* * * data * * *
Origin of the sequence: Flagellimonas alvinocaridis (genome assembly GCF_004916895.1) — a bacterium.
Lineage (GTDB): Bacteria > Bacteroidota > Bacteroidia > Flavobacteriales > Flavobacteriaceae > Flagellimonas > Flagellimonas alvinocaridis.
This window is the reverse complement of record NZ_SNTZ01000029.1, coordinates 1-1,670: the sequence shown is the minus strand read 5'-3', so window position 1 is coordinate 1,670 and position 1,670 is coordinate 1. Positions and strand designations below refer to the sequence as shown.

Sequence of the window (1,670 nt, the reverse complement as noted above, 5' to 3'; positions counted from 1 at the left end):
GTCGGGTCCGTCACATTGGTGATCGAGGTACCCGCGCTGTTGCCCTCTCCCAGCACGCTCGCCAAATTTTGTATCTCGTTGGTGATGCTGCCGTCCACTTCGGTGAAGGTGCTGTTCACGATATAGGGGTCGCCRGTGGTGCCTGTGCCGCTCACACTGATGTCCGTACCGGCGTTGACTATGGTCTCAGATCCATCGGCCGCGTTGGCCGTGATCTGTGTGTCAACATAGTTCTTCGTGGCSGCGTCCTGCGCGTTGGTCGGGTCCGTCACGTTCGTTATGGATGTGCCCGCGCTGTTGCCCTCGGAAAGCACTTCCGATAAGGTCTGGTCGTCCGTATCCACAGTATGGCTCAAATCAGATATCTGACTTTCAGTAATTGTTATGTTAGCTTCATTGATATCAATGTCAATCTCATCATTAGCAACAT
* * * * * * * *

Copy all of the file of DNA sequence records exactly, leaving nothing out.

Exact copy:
Origin of the sequence: Flagellimonas alvinocaridis (genome assembly GCF_004916895.1) — a bacterium.
Lineage (GTDB): Bacteria > Bacteroidota > Bacteroidia > Flavobacteriales > Flavobacteriaceae > Flagellimonas > Flagellimonas alvinocaridis.
This window is the reverse complement of record NZ_SNTZ01000029.1, coordinates 1-1,670: the sequence shown is the minus strand read 5'-3', so window position 1 is coordinate 1,670 and position 1,670 is coordinate 1. Positions and strand designations below refer to the sequence as shown.

Sequence of the window (1,670 nt, the reverse complement as noted above, 5' to 3'; positions counted from 1 at the left end):
GTCGGGTCCGTCACATTGGTGATCGAGGTACCCGCGCTGTTGCCCTCTCCCAGCACGCTCGCCAAATTTTGTATCTCGTTGGTGATGCTGCCGTCCACTTCGGTGAAGGTGCTGTTCACGATATAGGGGTCGCCRGTGGTGCCTGTGCCGCTCACACTGATGTCCGTACCGGCGTTGACTATGGTCTCAGATCCATCGGCCGCGTTGGCCGTGATCTGTGTGTCAACATAGTTCTTCGTGGCSGCGTCCTGCGCGTTGGTCGGGTCCGTCACGTTCGTTATGGATGTGCCCGCGCTGTTGCCCTCGGAAAGCACTTCCGATAAGGTCTGGTCGTCCGTATCCACAGTATGGCTCAAATCAGATATCTGACTTTCAGTAATTGTTATGTTAGCTTCATTGATATCAATGTCAATCTCATCATTAGCAACAT